More and more pastry chefs are raiding the saltcellar. And that includes Michael Moorhouse, who sprinkles crunchy bits of fleur de sel on his moist, intensely flavored cheesecake topped with thick, golden caramel. Moorhouse created the cake for Gaia, a restaurant in Greenwich, Connecticut, and it's a most outrageously delicious desserts.
Plus: More Dessert Recipes and Tips
1/2 pound cream cheese, at room temperature
1/2 cup sugar
3 large eggs, at room temperature
1/2 cup sour cream
6 tablespoons light corn syrup
1/2 cup plus 2 tablespoons sugar
3 tablespoons unsalted butter
1/2 cup heavy cream
Fleur de sel
How to Make It
Preheat the oven to 325°. In a large bowl, beat the cream cheese and sugar at medium speed until smooth. Beat in the eggs, 1 at a time, then beat in the sour cream. Pour the batter into six 5-ounce ramekins or custard cups.
Set the ramekins in a small pan and set the pan in the center of the oven. Add enough hot water to the pan to reach halfway up the sides of the ramekins. Bake the cheesecakes for 10 minutes, until set at the edges but still quite jiggly in the center. Turn off the oven and leave the cheesecakes in for 1 hour. Transfer the ramekins to a rack and let cool completely.
In a heavy medium saucepan, heat the corn syrup. Stir in the sugar and cook over moderately high heat, undisturbed, until a deep amber caramel forms, about 9 minutes. Off the heat, carefully stir in the butter with a long-handled wooden spoon. Stir in the cream in a thin stream. Transfer the caramel to a heatproof pitcher and let cool. Stir in 3/4 teaspoon of fleur de sel.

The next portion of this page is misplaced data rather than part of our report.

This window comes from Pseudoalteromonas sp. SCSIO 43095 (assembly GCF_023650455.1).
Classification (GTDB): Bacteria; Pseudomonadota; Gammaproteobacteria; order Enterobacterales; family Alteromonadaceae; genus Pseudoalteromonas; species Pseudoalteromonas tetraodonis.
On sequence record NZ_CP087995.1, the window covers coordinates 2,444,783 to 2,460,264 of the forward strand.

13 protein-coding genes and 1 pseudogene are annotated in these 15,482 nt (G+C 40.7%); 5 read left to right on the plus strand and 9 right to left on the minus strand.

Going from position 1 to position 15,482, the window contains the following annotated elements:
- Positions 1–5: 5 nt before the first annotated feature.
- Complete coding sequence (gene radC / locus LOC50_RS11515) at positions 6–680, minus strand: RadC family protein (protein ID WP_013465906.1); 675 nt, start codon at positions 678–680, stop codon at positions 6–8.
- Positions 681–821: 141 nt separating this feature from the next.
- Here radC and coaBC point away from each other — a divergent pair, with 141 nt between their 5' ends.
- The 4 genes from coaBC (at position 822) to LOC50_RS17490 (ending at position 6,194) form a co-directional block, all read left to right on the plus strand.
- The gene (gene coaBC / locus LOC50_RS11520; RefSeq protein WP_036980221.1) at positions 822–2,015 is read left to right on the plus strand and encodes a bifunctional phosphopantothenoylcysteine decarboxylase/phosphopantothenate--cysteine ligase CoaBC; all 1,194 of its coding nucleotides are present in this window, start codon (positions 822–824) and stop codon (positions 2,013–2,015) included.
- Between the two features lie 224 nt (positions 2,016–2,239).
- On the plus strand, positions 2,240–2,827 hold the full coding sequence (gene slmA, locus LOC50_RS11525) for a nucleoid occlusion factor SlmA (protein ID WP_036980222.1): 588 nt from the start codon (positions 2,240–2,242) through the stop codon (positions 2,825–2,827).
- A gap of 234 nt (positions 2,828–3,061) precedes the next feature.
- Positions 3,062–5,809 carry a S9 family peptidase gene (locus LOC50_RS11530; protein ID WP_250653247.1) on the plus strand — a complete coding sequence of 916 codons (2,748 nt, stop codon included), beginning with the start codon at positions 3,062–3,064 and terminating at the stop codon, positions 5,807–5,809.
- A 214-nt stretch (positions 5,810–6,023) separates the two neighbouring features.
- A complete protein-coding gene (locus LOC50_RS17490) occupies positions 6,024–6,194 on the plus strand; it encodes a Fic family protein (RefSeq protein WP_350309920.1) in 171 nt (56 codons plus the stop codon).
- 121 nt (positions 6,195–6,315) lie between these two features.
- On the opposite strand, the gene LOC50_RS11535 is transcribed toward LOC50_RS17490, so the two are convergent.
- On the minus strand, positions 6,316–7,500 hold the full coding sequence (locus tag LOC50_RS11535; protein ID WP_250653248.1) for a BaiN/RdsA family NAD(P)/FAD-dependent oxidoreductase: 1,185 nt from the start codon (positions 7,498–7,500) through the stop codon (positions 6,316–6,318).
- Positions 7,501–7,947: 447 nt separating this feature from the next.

Pour 1 1/2 tablespoons of the caramel over each cheesecake and swirl to coat the tops. If the caramel is too thick, warm it in a microwave oven at 10-second intervals. Refrigerate the cheesecakes until chilled, at least 3 hours. Sprinkle with fleur de sel just before serving.
The cheesecakes can be refrigerated for up to 2 days.
Cooking Club Tip: If you see sugar crystals on the sides of the pot while making caramel, dissolve them with a pastry brush that has been dipped in water until well moistened.
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